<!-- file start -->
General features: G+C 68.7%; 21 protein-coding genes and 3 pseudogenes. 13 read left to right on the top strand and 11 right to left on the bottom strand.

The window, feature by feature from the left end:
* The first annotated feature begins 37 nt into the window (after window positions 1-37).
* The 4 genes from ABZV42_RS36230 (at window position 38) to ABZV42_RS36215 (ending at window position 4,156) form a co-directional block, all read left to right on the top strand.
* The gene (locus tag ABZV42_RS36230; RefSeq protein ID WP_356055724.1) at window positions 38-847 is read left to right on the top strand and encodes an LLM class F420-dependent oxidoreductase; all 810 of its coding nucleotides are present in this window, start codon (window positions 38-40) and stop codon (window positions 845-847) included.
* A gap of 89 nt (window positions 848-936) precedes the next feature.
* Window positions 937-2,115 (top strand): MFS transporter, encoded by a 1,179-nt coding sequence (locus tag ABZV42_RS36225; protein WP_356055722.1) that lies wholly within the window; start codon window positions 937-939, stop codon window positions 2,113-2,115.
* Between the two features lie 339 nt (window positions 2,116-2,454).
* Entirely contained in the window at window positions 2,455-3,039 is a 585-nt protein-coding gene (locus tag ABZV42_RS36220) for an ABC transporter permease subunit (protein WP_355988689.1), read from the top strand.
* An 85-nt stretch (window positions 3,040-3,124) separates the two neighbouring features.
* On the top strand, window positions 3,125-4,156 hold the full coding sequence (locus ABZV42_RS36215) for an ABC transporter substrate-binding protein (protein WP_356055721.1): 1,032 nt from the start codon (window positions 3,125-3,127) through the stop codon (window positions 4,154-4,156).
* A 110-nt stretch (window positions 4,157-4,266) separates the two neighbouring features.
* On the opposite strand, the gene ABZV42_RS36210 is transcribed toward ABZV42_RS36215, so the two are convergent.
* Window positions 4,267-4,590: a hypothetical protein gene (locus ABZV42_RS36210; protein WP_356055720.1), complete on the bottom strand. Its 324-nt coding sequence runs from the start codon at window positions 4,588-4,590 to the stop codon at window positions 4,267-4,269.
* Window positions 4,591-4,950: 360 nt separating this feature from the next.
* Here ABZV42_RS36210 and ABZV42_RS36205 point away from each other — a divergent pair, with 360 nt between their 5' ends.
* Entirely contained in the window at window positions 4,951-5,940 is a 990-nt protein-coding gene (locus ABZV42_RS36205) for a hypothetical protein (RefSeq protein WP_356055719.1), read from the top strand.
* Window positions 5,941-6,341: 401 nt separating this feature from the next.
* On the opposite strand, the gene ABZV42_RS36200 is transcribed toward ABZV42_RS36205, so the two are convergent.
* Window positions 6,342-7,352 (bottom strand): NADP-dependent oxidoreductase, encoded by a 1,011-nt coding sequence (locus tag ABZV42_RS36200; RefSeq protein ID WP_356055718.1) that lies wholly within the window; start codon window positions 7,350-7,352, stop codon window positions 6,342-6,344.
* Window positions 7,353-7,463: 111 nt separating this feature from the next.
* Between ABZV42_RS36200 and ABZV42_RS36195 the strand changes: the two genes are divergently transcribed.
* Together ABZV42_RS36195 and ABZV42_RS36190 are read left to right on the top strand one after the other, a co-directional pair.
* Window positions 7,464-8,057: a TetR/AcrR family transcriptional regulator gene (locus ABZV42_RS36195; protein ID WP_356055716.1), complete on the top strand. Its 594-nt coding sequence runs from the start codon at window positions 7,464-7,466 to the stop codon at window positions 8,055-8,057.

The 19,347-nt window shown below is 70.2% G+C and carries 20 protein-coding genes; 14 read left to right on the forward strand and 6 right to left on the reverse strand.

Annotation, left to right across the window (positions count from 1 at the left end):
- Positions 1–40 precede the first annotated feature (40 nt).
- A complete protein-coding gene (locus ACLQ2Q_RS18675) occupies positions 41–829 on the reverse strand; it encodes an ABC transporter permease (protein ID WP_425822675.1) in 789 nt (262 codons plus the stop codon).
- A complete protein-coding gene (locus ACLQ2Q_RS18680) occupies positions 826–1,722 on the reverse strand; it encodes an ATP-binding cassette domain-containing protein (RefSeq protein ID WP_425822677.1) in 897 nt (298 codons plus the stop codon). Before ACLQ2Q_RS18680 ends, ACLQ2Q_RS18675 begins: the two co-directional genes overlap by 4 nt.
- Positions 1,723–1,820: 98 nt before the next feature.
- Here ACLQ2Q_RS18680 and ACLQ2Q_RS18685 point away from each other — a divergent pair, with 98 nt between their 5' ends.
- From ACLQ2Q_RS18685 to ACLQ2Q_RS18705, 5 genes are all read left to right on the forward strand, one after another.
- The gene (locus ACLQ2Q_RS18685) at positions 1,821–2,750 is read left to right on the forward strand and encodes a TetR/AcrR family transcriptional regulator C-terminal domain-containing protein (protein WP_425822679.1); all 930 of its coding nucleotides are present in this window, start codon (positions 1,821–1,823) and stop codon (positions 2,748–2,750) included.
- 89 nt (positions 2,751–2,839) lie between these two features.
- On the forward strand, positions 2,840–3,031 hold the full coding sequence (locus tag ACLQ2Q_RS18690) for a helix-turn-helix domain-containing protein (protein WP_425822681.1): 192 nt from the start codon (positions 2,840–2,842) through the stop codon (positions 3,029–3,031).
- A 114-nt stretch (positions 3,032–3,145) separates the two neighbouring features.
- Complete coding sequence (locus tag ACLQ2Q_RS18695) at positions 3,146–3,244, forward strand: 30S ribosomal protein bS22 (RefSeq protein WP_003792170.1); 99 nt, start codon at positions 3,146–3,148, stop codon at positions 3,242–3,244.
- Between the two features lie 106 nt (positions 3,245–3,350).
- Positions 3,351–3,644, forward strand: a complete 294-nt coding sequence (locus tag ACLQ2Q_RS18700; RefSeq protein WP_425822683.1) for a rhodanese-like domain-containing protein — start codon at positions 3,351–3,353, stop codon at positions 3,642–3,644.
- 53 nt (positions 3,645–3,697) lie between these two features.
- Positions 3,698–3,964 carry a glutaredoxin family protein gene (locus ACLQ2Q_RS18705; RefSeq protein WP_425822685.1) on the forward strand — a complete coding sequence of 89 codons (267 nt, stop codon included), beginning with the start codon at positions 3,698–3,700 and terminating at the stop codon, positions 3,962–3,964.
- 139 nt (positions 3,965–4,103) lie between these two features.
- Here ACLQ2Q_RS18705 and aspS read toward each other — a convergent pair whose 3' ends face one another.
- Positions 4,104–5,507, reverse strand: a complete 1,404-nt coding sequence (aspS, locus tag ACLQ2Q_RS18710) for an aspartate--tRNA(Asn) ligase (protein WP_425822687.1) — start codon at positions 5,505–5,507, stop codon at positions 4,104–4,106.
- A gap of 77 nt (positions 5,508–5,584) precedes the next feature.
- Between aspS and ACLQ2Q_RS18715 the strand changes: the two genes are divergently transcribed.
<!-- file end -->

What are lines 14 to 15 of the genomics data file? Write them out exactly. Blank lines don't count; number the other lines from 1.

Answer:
* Window positions 4,267-4,590: a hypothetical protein gene (locus ABZV42_RS36210; protein WP_356055720.1), complete on the bottom strand. Its 324-nt coding sequence runs from the start codon at window positions 4,588-4,590 to the stop codon at window positions 4,267-4,269.
* Window positions 4,591-4,950: 360 nt separating this feature from the next.